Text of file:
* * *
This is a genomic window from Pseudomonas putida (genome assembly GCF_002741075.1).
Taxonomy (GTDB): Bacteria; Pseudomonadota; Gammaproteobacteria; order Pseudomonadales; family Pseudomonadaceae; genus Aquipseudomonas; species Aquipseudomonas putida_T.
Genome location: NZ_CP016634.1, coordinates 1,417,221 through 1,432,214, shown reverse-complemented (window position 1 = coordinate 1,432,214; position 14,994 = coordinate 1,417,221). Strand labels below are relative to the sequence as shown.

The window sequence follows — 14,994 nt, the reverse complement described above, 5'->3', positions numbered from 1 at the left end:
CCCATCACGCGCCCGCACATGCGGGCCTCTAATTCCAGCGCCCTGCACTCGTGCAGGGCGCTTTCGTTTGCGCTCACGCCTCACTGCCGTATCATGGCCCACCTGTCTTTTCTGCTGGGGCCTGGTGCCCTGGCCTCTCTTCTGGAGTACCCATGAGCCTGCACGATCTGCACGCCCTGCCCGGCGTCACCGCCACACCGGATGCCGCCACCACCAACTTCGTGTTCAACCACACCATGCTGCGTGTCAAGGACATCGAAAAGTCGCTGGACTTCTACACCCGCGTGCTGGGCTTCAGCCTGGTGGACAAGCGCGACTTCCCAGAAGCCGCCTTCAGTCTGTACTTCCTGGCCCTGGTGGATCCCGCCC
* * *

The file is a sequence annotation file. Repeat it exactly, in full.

This is a genomic window from Pseudomonas putida (genome assembly GCF_002741075.1).
Taxonomy (GTDB): Bacteria; Pseudomonadota; Gammaproteobacteria; order Pseudomonadales; family Pseudomonadaceae; genus Aquipseudomonas; species Aquipseudomonas putida_T.
Genome location: NZ_CP016634.1, coordinates 1,417,221 through 1,432,214, shown reverse-complemented (window position 1 = coordinate 1,432,214; position 14,994 = coordinate 1,417,221). Strand labels below are relative to the sequence as shown.

The window sequence follows — 14,994 nt, the reverse complement described above, 5'->3', positions numbered from 1 at the left end:
CCCATCACGCGCCCGCACATGCGGGCCTCTAATTCCAGCGCCCTGCACTCGTGCAGGGCGCTTTCGTTTGCGCTCACGCCTCACTGCCGTATCATGGCCCACCTGTCTTTTCTGCTGGGGCCTGGTGCCCTGGCCTCTCTTCTGGAGTACCCATGAGCCTGCACGATCTGCACGCCCTGCCCGGCGTCACCGCCACACCGGATGCCGCCACCACCAACTTCGTGTTCAACCACACCATGCTGCGTGTCAAGGACATCGAAAAGTCGCTGGACTTCTACACCCGCGTGCTGGGCTTCAGCCTGGTGGACAAGCGCGACTTCCCAGAAGCCGCCTTCAGTCTGTACTTCCTGGCCCTGGTGGATCCCGCCC